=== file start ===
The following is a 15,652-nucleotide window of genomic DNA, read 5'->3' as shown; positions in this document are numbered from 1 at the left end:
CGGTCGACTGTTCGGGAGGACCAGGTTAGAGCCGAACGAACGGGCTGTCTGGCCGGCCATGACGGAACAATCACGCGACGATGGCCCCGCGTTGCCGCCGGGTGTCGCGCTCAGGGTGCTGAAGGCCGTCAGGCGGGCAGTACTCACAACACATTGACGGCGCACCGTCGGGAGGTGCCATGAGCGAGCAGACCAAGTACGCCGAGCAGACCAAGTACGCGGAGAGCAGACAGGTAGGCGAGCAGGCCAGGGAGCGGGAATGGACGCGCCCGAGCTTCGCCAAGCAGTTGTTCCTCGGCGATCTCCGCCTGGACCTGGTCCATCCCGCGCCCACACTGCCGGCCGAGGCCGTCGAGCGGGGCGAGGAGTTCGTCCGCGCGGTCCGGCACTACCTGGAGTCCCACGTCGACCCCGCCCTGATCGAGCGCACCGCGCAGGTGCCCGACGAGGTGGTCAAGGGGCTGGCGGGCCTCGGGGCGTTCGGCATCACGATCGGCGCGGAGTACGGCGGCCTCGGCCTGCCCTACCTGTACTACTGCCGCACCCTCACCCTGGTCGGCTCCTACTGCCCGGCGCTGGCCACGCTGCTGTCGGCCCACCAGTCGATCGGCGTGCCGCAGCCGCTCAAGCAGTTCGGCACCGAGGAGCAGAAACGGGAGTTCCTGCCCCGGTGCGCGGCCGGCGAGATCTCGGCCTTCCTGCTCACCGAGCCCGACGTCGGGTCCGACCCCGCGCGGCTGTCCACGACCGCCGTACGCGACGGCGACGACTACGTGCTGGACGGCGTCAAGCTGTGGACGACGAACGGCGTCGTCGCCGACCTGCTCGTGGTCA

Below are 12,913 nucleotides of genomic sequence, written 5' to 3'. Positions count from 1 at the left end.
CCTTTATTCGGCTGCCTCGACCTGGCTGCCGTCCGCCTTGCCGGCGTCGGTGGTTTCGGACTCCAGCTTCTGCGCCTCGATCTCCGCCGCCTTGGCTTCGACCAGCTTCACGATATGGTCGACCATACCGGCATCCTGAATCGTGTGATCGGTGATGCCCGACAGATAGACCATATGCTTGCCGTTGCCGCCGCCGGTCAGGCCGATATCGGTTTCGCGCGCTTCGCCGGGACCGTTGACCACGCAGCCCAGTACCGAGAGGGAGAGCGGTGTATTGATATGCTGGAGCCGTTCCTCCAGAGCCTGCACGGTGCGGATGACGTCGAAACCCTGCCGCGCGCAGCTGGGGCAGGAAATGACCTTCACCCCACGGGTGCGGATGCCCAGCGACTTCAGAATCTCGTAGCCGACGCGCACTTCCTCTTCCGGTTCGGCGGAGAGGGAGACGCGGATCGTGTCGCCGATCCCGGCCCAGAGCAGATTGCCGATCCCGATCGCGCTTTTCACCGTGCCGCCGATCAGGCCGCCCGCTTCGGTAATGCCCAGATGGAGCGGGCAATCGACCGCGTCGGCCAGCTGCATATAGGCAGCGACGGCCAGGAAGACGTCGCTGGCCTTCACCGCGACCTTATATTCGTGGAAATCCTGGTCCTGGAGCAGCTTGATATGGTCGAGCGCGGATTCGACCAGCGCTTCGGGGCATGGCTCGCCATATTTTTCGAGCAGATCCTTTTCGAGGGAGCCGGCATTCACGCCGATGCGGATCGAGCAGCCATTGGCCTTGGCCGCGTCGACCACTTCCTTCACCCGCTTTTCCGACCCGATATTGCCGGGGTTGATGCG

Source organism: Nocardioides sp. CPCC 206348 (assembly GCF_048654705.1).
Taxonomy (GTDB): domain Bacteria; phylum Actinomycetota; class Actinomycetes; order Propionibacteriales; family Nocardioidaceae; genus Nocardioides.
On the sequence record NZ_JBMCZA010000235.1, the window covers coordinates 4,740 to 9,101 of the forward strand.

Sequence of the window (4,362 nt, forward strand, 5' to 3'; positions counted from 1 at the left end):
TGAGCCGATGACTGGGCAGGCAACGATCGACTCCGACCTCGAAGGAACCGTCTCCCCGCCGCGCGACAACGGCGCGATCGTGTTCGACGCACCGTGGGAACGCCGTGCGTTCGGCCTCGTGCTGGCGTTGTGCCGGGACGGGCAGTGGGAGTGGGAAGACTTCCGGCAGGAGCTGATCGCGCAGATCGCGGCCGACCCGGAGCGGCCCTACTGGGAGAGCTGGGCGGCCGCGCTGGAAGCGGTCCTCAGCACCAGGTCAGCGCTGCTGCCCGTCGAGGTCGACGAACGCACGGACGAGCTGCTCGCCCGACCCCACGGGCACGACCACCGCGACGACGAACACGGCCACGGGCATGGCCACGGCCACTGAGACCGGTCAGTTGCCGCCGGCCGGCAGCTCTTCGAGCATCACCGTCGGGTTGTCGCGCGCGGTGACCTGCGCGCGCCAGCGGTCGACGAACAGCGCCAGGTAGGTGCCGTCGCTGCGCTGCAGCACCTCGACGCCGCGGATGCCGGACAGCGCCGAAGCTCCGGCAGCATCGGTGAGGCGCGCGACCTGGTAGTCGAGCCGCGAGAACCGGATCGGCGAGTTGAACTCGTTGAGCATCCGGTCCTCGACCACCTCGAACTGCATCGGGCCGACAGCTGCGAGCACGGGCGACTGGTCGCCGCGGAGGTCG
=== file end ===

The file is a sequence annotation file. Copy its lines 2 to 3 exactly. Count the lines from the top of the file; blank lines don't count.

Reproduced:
CGGTCGACTGTTCGGGAGGACCAGGTTAGAGCCGAACGAACGGGCTGTCTGGCCGGCCATGACGGAACAATCACGCGACGATGGCCCCGCGTTGCCGCCGGGTGTCGCGCTCAGGGTGCTGAAGGCCGTCAGGCGGGCAGTACTCACAACACATTGACGGCGCACCGTCGGGAGGTGCCATGAGCGAGCAGACCAAGTACGCCGAGCAGACCAAGTACGCGGAGAGCAGACAGGTAGGCGAGCAGGCCAGGGAGCGGGAATGGACGCGCCCGAGCTTCGCCAAGCAGTTGTTCCTCGGCGATCTCCGCCTGGACCTGGTCCATCCCGCGCCCACACTGCCGGCCGAGGCCGTCGAGCGGGGCGAGGAGTTCGTCCGCGCGGTCCGGCACTACCTGGAGTCCCACGTCGACCCCGCCCTGATCGAGCGCACCGCGCAGGTGCCCGACGAGGTGGTCAAGGGGCTGGCGGGCCTCGGGGCGTTCGGCATCACGATCGGCGCGGAGTACGGCGGCCTCGGCCTGCCCTACCTGTACTACTGCCGCACCCTCACCCTGGTCGGCTCCTACTGCCCGGCGCTGGCCACGCTGCTGTCGGCCCACCAGTCGATCGGCGTGCCGCAGCCGCTCAAGCAGTTCGGCACCGAGGAGCAGAAACGGGAGTTCCTGCCCCGGTGCGCGGCCGGCGAGATCTCGGCCTTCCTGCTCACCGAGCCCGACGTCGGGTCCGACCCCGCGCGGCTGTCCACGACCGCCGTACGCGACGGCGACGACTACGTGCTGGACGGCGTCAAGCTGTGGACGACGAACGGCGTCGTCGCCGACCTGCTCGTGGTCA

Below are 12,913 nucleotides of genomic sequence, written 5' to 3'. Positions count from 1 at the left end.